Attorney General Holder addresses Awlaki killing

Attorney General Eric Holder recently addressed Northwestern University’s School of Law and used that opportunity to address the legality of targeted killings, one of President Obama’s most recent additions to his counterterrorism toolbox. The case surrounding the controversy of the speech is the killing of US-born Anwar al Awlaki, a radical cleric closely associated with al Qaeda and implicated in terror plots and attacks against the United States, in a drone strike in September 2011. The airstrikes that targeted Awlaki’s convoy in Yemen are nothing new in the war on terror, but this situation was different in that the target was a US citizen.

Other than citing a 2001 joint Congressional resolution dubbed “The Authorization for Use of Military Force,” Holder failed to give any real legal basis for his reasoning, offering only political rhetoric to explain the Obama administration’s decision to take out one of America’s most wanted terrorists.

The highlights:

Our legal authority is not limited to the battlefields in Afghanistan. Indeed, neither Congress nor our federal courts has limited the geographic scope of our ability to use force to the current conflict in Afghanistan. We are at war with a stateless enemy, prone to shifting operations from country to country. Over the last three years alone, al Qaeda and its associates have directed several attacks – fortunately, unsuccessful – against us from countries other than Afghanistan. Our government has both a responsibility and a right to protect this nation and its people from such threats.

This does not mean that we can use military force whenever or wherever we want. International legal principles, including respect for another nation’s sovereignty, constrain our ability to act unilaterally. But the use of force in foreign territory would be consistent with these international legal principles if conducted, for example, with the consent of the nation involved – or after a determination that the nation is unable or unwilling to deal effectively with a threat to the United States.

Furthermore, it is entirely lawful – under both United States law and applicable law of war principles – to target specific senior operational leaders of al Qaeda and associated forces. This is not a novel concept. In fact, during World War II, the United States tracked the plane flying Admiral Isoroku Yamamoto – the commander of Japanese forces in the attack on Pearl Harbor and the Battle of Midway – and shot it down specifically because he was on board. As I explained to the Senate Judiciary Committee following the operation that killed Osama bin Laden, the same rules apply today.


Now, it is an unfortunate but undeniable fact that some of the threats we face come from a small number of United States citizens who have decided to commit violent attacks against their own country from abroad. Based on generations-old legal principles and Supreme Court decisions handed down during World War II, as well as during this current conflict, it’s clear that United States citizenship alone does not make such individuals immune from being targeted [emphasis added]. But it does mean that the government must take into account all relevant constitutional considerations with respect to United States citizens – even those who are leading efforts to kill innocent Americans. Of these, the most relevant is the Fifth Amendment’s Due Process Clause, which says that the government may not deprive a citizen of his or her life without due process of law.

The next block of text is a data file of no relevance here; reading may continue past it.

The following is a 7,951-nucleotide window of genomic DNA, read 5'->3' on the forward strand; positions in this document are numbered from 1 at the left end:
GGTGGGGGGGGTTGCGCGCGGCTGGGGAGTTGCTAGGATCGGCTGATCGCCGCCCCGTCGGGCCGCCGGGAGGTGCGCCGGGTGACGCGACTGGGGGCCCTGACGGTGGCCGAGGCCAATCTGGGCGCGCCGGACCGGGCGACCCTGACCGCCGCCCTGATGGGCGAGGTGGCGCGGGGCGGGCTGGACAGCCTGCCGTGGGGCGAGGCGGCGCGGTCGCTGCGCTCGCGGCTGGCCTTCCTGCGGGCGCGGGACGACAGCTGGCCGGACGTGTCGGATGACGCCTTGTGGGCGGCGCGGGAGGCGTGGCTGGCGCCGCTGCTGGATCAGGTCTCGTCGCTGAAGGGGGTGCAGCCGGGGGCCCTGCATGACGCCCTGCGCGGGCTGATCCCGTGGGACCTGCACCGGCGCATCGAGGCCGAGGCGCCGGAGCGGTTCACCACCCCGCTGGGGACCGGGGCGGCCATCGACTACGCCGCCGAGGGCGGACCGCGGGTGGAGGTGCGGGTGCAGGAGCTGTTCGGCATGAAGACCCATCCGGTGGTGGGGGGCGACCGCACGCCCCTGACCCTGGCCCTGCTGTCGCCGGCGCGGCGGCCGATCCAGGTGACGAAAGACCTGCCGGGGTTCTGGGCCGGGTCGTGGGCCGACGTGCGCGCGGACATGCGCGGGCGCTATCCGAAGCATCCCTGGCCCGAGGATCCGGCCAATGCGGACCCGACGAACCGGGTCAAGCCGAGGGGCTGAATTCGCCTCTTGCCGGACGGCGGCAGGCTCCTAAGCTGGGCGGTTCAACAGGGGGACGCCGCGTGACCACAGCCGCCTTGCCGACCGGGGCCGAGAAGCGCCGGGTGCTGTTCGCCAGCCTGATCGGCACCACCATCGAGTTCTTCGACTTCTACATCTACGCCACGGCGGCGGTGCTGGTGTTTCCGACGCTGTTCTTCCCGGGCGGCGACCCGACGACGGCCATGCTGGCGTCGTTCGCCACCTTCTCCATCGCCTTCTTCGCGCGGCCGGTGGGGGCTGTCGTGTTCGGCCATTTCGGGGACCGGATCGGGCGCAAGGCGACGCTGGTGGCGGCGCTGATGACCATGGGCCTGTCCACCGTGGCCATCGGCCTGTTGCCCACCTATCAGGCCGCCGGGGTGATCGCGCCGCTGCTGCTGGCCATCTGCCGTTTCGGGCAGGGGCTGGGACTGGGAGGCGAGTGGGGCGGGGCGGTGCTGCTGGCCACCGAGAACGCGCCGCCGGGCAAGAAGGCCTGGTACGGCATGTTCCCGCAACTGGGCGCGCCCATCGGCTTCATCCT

Let me be clear: an operation using lethal force in a foreign country, targeted against a U.S. citizen who is a senior operational leader of al Qaeda or associated forces, and who is actively engaged in planning to kill Americans, would be lawful at least in the following circumstances: First, the U.S. government has determined, after a thorough and careful review, that the individual poses an imminent threat of violent attack against the United States; second, capture is not feasible; and third, the operation would be conducted in a manner consistent with applicable law of war principles.

The evaluation of whether an individual presents an “imminent threat” incorporates considerations of the relevant window of opportunity to act, the possible harm that missing the window would cause to civilians, and the likelihood of heading off future disastrous attacks against the United States. As we learned on 9/11, al Qaeda has demonstrated the ability to strike with little or no notice – and to cause devastating casualties. Its leaders are continually planning attacks against the United States, and they do not behave like a traditional military – wearing uniforms, carrying arms openly, or massing forces in preparation for an attack. Given these facts, the Constitution does not require the President to delay action until some theoretical end- stage of planning – when the precise time, place, and manner of an attack become clear. Such a requirement would create an unacceptably high risk that our efforts would fail, and that Americans would be killed.

Whether the capture of a U.S. citizen terrorist is feasible is a fact-specific, and potentially time-sensitive, question. It may depend on, among other things, whether capture can be accomplished in the window of time available to prevent an attack and without undue risk to civilians or to U.S. personnel. Given the nature of how terrorists act and where they tend to hide, it may not always be feasible to capture a United States citizen terrorist who presents an imminent threat of violent attack. In that case, our government has the clear authority to defend the United States with lethal force.

Of course, any such use of lethal force by the United States will comply with the four fundamental law of war principles governing the use of force. The principle of necessity requires that the target have definite military value. The principle of distinction requires that only lawful targets – such as combatants, civilians directly participating in hostilities, and military objectives – may be targeted intentionally. Under the principle of proportionality, the anticipated collateral damage must not be excessive in relation to the anticipated military advantage. Finally, the principle of humanity requires us to use weapons that will not inflict unnecessary suffering.